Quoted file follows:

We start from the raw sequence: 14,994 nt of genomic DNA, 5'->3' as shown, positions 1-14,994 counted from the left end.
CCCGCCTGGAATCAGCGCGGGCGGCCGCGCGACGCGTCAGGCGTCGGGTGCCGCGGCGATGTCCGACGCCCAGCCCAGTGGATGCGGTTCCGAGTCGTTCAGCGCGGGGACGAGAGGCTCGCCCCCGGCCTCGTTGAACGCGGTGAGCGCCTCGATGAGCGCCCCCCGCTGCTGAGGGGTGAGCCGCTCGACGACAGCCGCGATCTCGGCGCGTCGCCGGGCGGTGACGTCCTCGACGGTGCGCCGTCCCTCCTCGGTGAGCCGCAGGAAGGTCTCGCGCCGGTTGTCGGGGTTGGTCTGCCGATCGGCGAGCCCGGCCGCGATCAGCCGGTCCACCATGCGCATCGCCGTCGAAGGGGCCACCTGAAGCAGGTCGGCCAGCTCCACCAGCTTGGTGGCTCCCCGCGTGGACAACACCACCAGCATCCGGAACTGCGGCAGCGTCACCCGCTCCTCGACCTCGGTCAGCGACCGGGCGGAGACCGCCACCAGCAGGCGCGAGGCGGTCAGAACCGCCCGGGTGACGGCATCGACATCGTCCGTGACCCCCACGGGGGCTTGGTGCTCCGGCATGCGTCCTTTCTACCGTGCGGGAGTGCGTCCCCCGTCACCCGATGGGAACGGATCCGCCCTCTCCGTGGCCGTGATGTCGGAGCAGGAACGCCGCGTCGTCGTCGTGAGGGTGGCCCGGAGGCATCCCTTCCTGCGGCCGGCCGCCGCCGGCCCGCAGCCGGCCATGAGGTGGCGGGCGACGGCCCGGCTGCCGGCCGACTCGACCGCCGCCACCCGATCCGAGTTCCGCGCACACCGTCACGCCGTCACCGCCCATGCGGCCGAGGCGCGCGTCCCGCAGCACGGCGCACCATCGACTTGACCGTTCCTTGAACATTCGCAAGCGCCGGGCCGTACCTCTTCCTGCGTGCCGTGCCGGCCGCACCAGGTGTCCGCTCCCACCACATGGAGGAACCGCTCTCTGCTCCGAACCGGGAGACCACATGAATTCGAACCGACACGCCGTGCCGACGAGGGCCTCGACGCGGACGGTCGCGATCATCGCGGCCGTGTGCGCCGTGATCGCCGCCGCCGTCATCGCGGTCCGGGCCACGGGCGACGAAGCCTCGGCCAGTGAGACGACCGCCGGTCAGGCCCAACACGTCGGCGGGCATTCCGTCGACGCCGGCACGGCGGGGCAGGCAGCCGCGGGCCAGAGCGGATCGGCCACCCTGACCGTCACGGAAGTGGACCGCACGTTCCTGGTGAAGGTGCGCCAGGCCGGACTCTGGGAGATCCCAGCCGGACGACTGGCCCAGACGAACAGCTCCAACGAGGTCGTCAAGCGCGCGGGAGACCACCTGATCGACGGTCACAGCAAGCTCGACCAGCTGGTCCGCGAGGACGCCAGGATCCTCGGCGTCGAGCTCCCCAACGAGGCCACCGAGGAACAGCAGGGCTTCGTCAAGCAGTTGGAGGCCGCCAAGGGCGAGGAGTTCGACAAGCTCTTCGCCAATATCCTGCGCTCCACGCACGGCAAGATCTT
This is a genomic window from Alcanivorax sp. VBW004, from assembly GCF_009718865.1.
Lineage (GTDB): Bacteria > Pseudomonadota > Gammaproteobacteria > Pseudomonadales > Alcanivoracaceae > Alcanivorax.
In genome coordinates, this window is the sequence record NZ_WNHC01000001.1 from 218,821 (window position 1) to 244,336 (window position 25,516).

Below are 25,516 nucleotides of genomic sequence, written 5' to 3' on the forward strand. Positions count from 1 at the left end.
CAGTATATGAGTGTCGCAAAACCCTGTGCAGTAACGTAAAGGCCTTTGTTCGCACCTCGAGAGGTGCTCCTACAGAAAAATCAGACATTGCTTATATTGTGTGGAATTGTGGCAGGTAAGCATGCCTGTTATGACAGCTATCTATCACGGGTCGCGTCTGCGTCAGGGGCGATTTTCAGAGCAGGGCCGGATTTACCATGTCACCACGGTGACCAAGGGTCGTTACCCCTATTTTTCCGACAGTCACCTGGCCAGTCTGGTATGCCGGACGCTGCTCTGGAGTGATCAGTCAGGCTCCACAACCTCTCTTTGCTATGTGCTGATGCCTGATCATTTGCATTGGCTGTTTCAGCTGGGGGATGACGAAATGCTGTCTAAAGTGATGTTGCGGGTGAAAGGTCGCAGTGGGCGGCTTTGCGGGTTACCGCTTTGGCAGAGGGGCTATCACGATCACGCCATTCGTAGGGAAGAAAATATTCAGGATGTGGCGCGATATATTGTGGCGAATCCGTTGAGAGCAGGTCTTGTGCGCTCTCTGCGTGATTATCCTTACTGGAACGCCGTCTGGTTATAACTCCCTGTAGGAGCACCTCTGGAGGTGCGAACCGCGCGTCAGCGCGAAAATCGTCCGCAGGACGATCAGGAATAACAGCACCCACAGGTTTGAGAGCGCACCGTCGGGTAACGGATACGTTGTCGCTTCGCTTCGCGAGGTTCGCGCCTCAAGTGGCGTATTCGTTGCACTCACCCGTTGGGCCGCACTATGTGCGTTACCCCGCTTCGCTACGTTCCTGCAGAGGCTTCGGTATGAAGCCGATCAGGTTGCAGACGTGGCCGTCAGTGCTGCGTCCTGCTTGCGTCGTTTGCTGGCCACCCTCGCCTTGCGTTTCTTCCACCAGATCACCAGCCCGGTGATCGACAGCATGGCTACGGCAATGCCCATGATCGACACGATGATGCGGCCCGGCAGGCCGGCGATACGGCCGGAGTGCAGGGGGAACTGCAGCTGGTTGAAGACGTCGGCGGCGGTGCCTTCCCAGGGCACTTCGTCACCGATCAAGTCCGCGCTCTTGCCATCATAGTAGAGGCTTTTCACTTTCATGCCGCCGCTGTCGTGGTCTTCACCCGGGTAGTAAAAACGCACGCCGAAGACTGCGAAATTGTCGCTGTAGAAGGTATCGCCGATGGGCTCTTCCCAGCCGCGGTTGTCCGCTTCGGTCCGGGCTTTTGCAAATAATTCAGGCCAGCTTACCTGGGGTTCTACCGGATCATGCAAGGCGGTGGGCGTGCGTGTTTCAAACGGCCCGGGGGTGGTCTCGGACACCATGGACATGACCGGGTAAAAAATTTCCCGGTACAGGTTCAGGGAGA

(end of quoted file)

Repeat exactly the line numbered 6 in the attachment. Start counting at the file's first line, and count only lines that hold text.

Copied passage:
Below are 25,516 nucleotides of genomic sequence, written 5' to 3' on the forward strand. Positions count from 1 at the left end.